Kirk Douglas Went from Poor Kid to Hollywood Legend — inside the Late Actor's Rise to Fame
The centenarian actor lived more than enough to see his legacy solidified and he got to enjoy the status of a legend while still alive, and now that he is no longer among us, we wanted to revisit his journey.
When actor and producer Kirk Douglas passed away on February 5, 2020, at the age of 103, Hollywood lost one of the lasts living legends from its revered “Golden Age,” and it is hard to believe that he was once a struggling young man.
Once the industry had a taste of this amazing performer, it embraced it as one of its most remarkable stars, and his legacy also includes a beautiful family and his several books. He will be deeply missed. This is his story.
Born Issur Danielovitch Demsky in Amsterdam, New York, from poor Jewish Russian immigrants, the man that came to be known as Kirk Douglas arrived at this world on December 9, 1916.
As a young man he was forced to take all kinds of odd jobs, including professional wrestling, but he never lost sight of his dream of becoming an actor, a passion he cultivated at least from age 7, when he recalled taking part in his first play.
Kirk attended the American Academy of Dramatic Arts in New York City, where he met aspiring actress Diana Dill, with whom he went on to marry in 1943, resulting in the actors’ first two sons, Michael and Joel, before divorcing in 1951.
While in college, Kirk also made acquaintance with fellow Hollywood legend Lauren Baccall, who later help her friend find a casting agent to land his first acting gig in the movies.
BIG SCREEN DEBUT
1946 marked Kirk’s first acting credit in a feature film, playing Walter O’ Neil in the drama “The Strange Love of Martha Ivers,” starring Barbara Stanwyck. He made a good impression with his performance and was soon offered more and more roles.
Kirk continued to escalate positions in the industry with films like “Mourning Becomes Electra” (1947), “The Walls of Jericho” (1948), “My Dear Secretary” (1948), and “A Letter to Three Wives” (1949).
Kirk became a major star in 1949 when he starred in the boxing drama film “Champion” playing the lead character Midge, which earned him critical acclaim and an Academy Award nomination apart from turning him into a household name.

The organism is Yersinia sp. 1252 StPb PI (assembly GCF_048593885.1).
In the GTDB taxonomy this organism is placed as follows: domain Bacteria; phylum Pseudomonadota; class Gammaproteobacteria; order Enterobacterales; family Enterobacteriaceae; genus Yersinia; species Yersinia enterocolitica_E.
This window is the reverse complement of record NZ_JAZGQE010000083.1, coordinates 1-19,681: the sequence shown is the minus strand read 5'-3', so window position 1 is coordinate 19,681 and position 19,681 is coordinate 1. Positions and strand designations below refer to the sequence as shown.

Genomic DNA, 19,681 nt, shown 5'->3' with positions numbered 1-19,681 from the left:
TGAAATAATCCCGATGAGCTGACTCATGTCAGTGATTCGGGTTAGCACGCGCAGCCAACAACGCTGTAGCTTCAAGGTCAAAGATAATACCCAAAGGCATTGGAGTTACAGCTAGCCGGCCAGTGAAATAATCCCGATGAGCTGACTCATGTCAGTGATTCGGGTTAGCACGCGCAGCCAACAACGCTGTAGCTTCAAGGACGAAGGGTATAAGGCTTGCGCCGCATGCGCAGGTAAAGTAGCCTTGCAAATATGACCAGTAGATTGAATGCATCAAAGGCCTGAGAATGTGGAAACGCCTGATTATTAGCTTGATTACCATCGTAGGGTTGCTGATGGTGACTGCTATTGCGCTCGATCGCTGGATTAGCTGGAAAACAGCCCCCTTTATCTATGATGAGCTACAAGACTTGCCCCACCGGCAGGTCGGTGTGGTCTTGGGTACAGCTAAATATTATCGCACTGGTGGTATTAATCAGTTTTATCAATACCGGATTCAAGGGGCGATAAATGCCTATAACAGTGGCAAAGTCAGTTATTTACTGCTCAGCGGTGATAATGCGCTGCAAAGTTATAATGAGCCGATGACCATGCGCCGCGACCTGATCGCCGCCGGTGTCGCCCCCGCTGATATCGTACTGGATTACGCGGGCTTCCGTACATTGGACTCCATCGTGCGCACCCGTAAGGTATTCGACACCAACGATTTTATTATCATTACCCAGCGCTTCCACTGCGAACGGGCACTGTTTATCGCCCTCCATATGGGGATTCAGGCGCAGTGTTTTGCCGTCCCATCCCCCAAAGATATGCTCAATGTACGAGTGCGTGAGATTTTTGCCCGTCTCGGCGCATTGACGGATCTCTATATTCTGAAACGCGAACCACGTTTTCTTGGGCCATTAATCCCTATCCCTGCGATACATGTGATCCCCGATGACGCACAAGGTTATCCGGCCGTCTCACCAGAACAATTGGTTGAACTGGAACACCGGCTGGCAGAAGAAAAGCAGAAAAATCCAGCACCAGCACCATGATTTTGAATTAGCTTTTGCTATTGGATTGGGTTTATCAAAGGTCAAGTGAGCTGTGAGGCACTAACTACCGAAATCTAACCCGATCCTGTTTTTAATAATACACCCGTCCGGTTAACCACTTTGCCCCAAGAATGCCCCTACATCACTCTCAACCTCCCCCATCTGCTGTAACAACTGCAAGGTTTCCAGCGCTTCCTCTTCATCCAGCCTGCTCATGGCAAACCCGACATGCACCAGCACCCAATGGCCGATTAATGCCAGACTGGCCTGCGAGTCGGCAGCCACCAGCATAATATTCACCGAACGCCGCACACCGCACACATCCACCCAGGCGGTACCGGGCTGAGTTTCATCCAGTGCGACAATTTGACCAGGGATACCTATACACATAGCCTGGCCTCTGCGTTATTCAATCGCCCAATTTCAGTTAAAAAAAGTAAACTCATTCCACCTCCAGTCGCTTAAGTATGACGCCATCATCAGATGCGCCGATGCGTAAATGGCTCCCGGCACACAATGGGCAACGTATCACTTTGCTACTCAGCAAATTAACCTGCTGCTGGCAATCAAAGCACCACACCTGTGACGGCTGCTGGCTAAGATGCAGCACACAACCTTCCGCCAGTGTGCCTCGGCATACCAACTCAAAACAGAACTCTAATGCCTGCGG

The ‘50s was the most prolific and successful decade in the actor’s long career, with Kirk starring in the likes of “The Glass Menagerie” (1950), “Ulysses” (1954), “20,000 Leagues Under the Sea” (1954), and “Paths of Glory” (1957).
Practically an overnight sensation, Kirk had to struggle with his ego after suddenly finding himself the center of so much attention and praise, and with so many opportunities for casual romances.
The @USNatArchives holds the Official Military Personnel File of Kirk Douglas, including this photo from his Naval Reserve service record.— US National Archives (@USNatArchives) February 10, 2020
See more images of the film star here: https://t.co/GBMhIl0avi pic.twitter.com/CsIozJzOZo
Soon, Kirk developed a reputation as a womanizer, eventually linked with stars like Joan Crawford, Marlene Dietrich, Rita Hayworth, and Gene Tierney, which played no small part in the demise of his first marriage.
MEETING ANNE BUYDENS
In 1953, Kirk’s life took a definitive turn when he met the love of his life, German-born translator Anne Buydens, while working on the film “Act of Love” in Paris.
Buydens cold attitude toward him during the peak of his stardom definitely hit a chord in the actor, and he didn’t stop pursuing her until he finally won her heart when he showed her his unpredictable side in a date at the circus.
By May 1954, Kirk and Anne became husband and wife, a union that lasted for an impressive 65 years, until the former’s passing at age 103.
In November 2018, Kirk’s son Michael celebrated 50 years in showbusiness and was honored with his own star on Hollywood’s Walk of Fame, at the age of 74, not far from that of his father, who was present at the ceremony, then 101.
In a devastating moment for the family, Kirk’s youngest son Eric passed away in 2004 from an accidental overdose of alcohol and prescription drugs at the age of 46, following a 30-year career as an actor and comedian.
Kirk’s weakness for beautiful women didn’t disappear when he married Anne, but contrary to his first wife, she had a very relaxed attitude about extra-marital affairs, which was vital for the marriage to survive for so long as it did.
The only condition she established was that Douglas had to let her know about his adventures. "I wanted to hear it from him directly, not via an idle piece of gossip," she added.
USING HIS INFLUENCE
As a consequence of the Cold War fought by the US and the extinct USSR, a witchhunt against suspected communists took form in the form of a blacklist that prevented signaled authors from working in Hollywood.
Dalton Trumbo was one of the most famous examples of blacklisted screenwriters, and apart from going to prison, he was prohibited from working, and was forced to write under a pseudonym, even winning two Academy Awards in the shadows.
Trumbo secretly wrote the script for the 1960 film “Spartacus,” both produced and starred by Kirk, and when the influential actor decided to defy the ban and credited Trumbo onscreen, he made the first move to end the blacklist once and for all.
Having to deal with losing a son together wasn’t the only difficult time Kirk and Anne went through. In 1996, Kirk suffered a stroke that seriously affected his speech, meaning he had to re-learn how to speak.
During the entire recovery process, Kirk counted with the support of his loving wife, and he acknowledged her role in motivating him to get out of bed and put his whole energy into therapy.